Hopelessness kills freedom. When you are bound by something you feel powerless to overcome, hopelessness is not far from you. I can think of countless times I sat with hopelessness and tried to throw sticks at it, to shoo it away with my attempts to reason with myself. “I can try harder and with more concentration this time,” I would tell myself, yet I would still fall into the same patterns and end up back at the starting point. Like a prisoner determined to pull my arms free from my chains, the harder I tried, the more bruised and bloodied I became. I denied the truth:

I had bowed to another.

I had become imprisoned.

I was not free.

The last time I watched pornography I was in one of the most epic “dark nights of the soul” times of my life. Imagine losing almost everything that you hold as dear and safe, then triple that. Actually, centuple it. That’s a word. I promise.

It was during this time that I decided I couldn’t continue to deal with life in this way, and I knew that God was able to free me from this sin pattern. If I was going to believe that Jesus existed, died on a cross, rose again, and is available to speak to me daily, I had to believe His promise that I could be free. I had to come to the end of myself. I had to stop pulling my arms out of the socket doing things my way.

There were moments during this time when I experienced His presence in a powerful way, but I don’t credit those moments to my breakthroughs of deliverance and freedom. My greatest moments of freedom were in the quiet of my room. When He and I were alone as I struggled to understand my heart and what it needed. When I sat with Him in the loneliness and defeat of my life, wanting desperately to return to the things that once comforted me. When I was being ripped away from a hateful god of this world that commanded me to cower, and brought into the arms of one that calmly offered His love. It was in those moments of vulnerability before God that He asked me to trust Him. That was when I received a new ability to stop self-pacifying through pornography, and it didn’t come from my own will. I had to cry out for help in order for God to hear and respond; I had to choose to receive His forgiveness and obey His request.

I was more aware of His presence the closer I came to the end of myself, but I know that His love and His pursuit of me was continual. He is unchanging in his feelings for me, but my freedom can indeed be slowed or accelerated. Everlasting freedom is a moment by moment commitment. The problem with being bound is that all you can see are the chains in front of your face. Then once those are off and you’re free, you have to learn to walk again. Your prison cell is open and the light is bright, you stink, and you probably have to start repairing the damage you did that incarcerated you in the first place. You have to trust that God is going to walk with you and trust that what He asks of you is always out of love.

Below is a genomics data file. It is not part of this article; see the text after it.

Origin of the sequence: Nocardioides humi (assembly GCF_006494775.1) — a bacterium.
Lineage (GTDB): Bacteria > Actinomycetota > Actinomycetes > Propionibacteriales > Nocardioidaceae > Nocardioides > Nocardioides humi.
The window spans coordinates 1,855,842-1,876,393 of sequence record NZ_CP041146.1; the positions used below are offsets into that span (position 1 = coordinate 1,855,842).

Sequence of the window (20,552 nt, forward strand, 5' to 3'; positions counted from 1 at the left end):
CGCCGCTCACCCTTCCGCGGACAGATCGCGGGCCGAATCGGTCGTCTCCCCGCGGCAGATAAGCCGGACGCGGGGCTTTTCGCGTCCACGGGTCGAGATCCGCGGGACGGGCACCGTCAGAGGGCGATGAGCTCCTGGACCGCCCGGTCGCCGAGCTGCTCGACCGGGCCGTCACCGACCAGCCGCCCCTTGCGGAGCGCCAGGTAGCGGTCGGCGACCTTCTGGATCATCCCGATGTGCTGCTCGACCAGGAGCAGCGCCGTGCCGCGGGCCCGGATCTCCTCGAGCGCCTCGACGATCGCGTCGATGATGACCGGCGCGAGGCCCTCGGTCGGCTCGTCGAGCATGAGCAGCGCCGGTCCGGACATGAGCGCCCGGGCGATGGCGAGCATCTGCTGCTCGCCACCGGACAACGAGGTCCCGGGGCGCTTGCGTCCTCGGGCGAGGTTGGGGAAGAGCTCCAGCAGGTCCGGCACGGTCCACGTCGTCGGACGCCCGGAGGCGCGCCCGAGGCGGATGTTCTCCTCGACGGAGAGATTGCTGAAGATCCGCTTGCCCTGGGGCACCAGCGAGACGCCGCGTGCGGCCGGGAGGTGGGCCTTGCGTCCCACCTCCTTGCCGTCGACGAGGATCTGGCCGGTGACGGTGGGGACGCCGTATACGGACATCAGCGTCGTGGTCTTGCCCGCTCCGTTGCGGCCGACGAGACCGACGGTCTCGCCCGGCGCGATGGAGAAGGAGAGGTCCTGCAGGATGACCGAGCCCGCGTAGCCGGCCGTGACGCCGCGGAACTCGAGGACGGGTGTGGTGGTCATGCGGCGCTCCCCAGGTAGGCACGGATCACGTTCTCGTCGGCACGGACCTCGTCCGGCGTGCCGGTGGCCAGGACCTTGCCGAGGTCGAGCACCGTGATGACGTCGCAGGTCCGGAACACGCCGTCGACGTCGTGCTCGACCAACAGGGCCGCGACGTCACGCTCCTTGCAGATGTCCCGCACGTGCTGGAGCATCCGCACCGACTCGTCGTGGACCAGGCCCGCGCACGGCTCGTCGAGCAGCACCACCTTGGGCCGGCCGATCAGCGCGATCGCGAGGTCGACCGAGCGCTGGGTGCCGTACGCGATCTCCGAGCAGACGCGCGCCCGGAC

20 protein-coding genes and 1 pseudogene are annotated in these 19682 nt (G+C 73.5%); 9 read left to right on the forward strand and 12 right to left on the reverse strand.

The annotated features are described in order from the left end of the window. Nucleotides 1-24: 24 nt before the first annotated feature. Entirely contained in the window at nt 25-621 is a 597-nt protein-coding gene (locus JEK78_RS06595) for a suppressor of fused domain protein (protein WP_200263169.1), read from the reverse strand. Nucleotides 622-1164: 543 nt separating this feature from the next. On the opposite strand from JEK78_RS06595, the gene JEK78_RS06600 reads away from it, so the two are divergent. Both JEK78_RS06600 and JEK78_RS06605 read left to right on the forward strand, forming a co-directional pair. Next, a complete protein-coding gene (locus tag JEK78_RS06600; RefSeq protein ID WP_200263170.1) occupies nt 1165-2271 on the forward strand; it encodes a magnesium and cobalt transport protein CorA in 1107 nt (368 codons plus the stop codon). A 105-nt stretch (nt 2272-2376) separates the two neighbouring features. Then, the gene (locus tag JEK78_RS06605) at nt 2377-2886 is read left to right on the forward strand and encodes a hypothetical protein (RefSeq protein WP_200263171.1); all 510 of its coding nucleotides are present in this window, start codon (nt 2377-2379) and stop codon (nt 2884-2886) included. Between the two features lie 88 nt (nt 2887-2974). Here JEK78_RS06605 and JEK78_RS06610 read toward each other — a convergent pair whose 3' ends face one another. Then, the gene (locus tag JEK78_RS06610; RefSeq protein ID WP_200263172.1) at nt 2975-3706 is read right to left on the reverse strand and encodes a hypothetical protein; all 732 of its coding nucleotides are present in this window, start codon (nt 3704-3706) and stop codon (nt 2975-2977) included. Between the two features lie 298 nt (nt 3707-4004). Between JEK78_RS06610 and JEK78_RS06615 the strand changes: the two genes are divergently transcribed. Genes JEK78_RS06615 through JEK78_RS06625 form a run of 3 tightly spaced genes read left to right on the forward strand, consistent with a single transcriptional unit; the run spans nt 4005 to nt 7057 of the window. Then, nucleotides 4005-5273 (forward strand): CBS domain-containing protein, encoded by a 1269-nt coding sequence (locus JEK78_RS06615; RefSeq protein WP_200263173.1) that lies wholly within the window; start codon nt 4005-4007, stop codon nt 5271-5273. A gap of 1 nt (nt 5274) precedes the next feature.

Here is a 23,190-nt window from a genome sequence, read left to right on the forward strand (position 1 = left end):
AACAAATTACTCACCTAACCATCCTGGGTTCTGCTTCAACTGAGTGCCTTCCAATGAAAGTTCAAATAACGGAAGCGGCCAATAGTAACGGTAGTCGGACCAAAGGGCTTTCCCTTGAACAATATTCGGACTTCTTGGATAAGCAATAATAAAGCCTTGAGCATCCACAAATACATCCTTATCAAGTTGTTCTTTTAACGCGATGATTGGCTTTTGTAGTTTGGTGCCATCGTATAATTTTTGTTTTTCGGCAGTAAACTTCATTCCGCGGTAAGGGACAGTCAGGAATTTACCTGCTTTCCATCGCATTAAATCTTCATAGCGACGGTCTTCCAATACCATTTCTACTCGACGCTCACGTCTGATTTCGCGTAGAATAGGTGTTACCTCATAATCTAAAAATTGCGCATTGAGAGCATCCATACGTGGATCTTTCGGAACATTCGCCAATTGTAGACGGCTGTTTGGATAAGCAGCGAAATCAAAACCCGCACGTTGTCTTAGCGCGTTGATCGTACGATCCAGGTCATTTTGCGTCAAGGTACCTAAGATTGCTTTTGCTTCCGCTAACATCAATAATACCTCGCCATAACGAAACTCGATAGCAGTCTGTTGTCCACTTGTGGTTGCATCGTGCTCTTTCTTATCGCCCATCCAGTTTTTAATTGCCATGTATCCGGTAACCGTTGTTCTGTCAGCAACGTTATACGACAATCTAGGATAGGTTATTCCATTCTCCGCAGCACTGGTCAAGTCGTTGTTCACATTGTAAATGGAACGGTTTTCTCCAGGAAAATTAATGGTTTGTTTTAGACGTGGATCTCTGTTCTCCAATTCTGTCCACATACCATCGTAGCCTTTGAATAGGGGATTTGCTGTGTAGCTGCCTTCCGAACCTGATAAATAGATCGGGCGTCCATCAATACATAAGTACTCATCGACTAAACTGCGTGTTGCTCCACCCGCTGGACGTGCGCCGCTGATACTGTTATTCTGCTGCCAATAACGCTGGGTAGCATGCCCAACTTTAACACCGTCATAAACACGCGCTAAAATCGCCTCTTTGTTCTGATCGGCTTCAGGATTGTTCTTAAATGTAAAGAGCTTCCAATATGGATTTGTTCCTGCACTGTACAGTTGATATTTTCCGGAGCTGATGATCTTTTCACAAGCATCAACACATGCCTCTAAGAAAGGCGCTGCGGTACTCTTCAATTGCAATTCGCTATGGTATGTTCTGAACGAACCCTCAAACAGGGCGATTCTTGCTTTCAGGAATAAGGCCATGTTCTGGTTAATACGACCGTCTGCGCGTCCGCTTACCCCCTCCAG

I’ve often heard people reference a line from the The Chronicles of Narnia–when Lucy is asking about Aslan (a symbol of Jesus) and if he’s safe to be around. She’s told that he’s not safe, but that he is good. This seems to reinforce the idea that God loves you, but He causes harm to your life when he wants to teach you a lesson. I know this seems off the subject, and others may interpret the line in a different way, but I feel it’s important to end this here; this whole notion that God is not safe is unbiblical and a false world view.

God is love. 1 John 4:8. The definition of “safe” is: to be protected from or not exposed to danger or risk; not likely to be harmed or lost. I will say that serving a loving God can often involve risk, but my point is that He does not ever harm us. Awful and horrible things happen in our life even when we know God. Yes, that’s absolutely true. We will all experience pain. Yet to point a finger at God in these situations is to speak a falsehood about Him. This belief that God is not safe with your heart keeps many people bound in sin.

We live in a fallen and decaying world because of sin. God did not cause sin or cause the decay of our planet; we did. In fact, He provided a plan of restoration through the death and resurrection of Jesus. (I know this is a lot of Bible talk, but hang in there.) We also have an adversary who hates us, and who steps over the boundaries which he’s been given, because he’s pure evil.

That’s where we come in as sons and daughters of God. I’m not saying that God will never send you into dark and dangerous places, but when He does it’s always with the belief that you can drive out that darkness.
Going to God is safe. You can trust Him with all that you are, and He cares about the things you care about. He is a good father. Any other god that you have attached yourself to is not safe, and that attachment can lead to a bloody mess. Not because He’s harming you out of punishment, but rather He’s warring for you. If you’re still attached when He pulls you away, it can be messy.

 

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Liz Flaherty lives in South Carolina with her husband Andy. They’ve been married since 2005, and have spent the majority of their marriage ministering to and mentoring people in areas of sexual wholeness and identity. In her book, The God of My Parents, Liz shares her powerful testimony in which she faced immense grief, rejection, drug abuse, pornography, and homosexuality. Her heart is to inspire the Christian community to address these issues with love, respect and honesty.

Liz and Andy have two cats, named Paddie and Ginger.